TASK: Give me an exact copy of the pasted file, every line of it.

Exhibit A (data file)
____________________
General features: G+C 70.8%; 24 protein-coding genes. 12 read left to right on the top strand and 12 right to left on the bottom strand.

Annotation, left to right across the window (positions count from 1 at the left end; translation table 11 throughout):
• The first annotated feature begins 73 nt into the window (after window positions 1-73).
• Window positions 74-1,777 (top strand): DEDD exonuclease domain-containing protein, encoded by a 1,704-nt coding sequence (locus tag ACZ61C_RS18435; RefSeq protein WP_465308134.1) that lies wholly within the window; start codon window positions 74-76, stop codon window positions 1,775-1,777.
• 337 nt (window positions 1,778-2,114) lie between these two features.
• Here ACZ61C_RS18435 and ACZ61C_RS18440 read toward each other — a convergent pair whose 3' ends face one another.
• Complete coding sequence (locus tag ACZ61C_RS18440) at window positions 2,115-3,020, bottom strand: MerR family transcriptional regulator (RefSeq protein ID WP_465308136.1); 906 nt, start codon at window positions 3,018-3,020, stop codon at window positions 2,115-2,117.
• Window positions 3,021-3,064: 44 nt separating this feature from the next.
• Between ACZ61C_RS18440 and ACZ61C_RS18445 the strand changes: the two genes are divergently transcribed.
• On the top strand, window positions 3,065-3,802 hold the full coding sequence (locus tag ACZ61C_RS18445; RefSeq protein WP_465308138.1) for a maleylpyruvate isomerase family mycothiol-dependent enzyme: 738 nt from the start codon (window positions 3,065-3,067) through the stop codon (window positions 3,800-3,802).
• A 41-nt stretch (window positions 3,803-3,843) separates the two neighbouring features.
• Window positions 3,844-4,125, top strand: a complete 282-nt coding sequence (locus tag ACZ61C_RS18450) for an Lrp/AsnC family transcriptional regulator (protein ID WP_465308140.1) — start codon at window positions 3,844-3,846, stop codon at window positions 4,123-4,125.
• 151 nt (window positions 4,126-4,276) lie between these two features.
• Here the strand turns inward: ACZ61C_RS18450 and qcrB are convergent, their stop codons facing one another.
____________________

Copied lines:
General features: G+C 70.8%; 24 protein-coding genes. 12 read left to right on the top strand and 12 right to left on the bottom strand.

Annotation, left to right across the window (positions count from 1 at the left end; translation table 11 throughout):
• The first annotated feature begins 73 nt into the window (after window positions 1-73).
• Window positions 74-1,777 (top strand): DEDD exonuclease domain-containing protein, encoded by a 1,704-nt coding sequence (locus tag ACZ61C_RS18435; RefSeq protein WP_465308134.1) that lies wholly within the window; start codon window positions 74-76, stop codon window positions 1,775-1,777.
• 337 nt (window positions 1,778-2,114) lie between these two features.
• Here ACZ61C_RS18435 and ACZ61C_RS18440 read toward each other — a convergent pair whose 3' ends face one another.
• Complete coding sequence (locus tag ACZ61C_RS18440) at window positions 2,115-3,020, bottom strand: MerR family transcriptional regulator (RefSeq protein ID WP_465308136.1); 906 nt, start codon at window positions 3,018-3,020, stop codon at window positions 2,115-2,117.
• Window positions 3,021-3,064: 44 nt separating this feature from the next.
• Between ACZ61C_RS18440 and ACZ61C_RS18445 the strand changes: the two genes are divergently transcribed.
• On the top strand, window positions 3,065-3,802 hold the full coding sequence (locus tag ACZ61C_RS18445; RefSeq protein WP_465308138.1) for a maleylpyruvate isomerase family mycothiol-dependent enzyme: 738 nt from the start codon (window positions 3,065-3,067) through the stop codon (window positions 3,800-3,802).
• A 41-nt stretch (window positions 3,803-3,843) separates the two neighbouring features.
• Window positions 3,844-4,125, top strand: a complete 282-nt coding sequence (locus tag ACZ61C_RS18450) for an Lrp/AsnC family transcriptional regulator (protein ID WP_465308140.1) — start codon at window positions 3,844-3,846, stop codon at window positions 4,123-4,125.
• 151 nt (window positions 4,126-4,276) lie between these two features.
• Here the strand turns inward: ACZ61C_RS18450 and qcrB are convergent, their stop codons facing one another.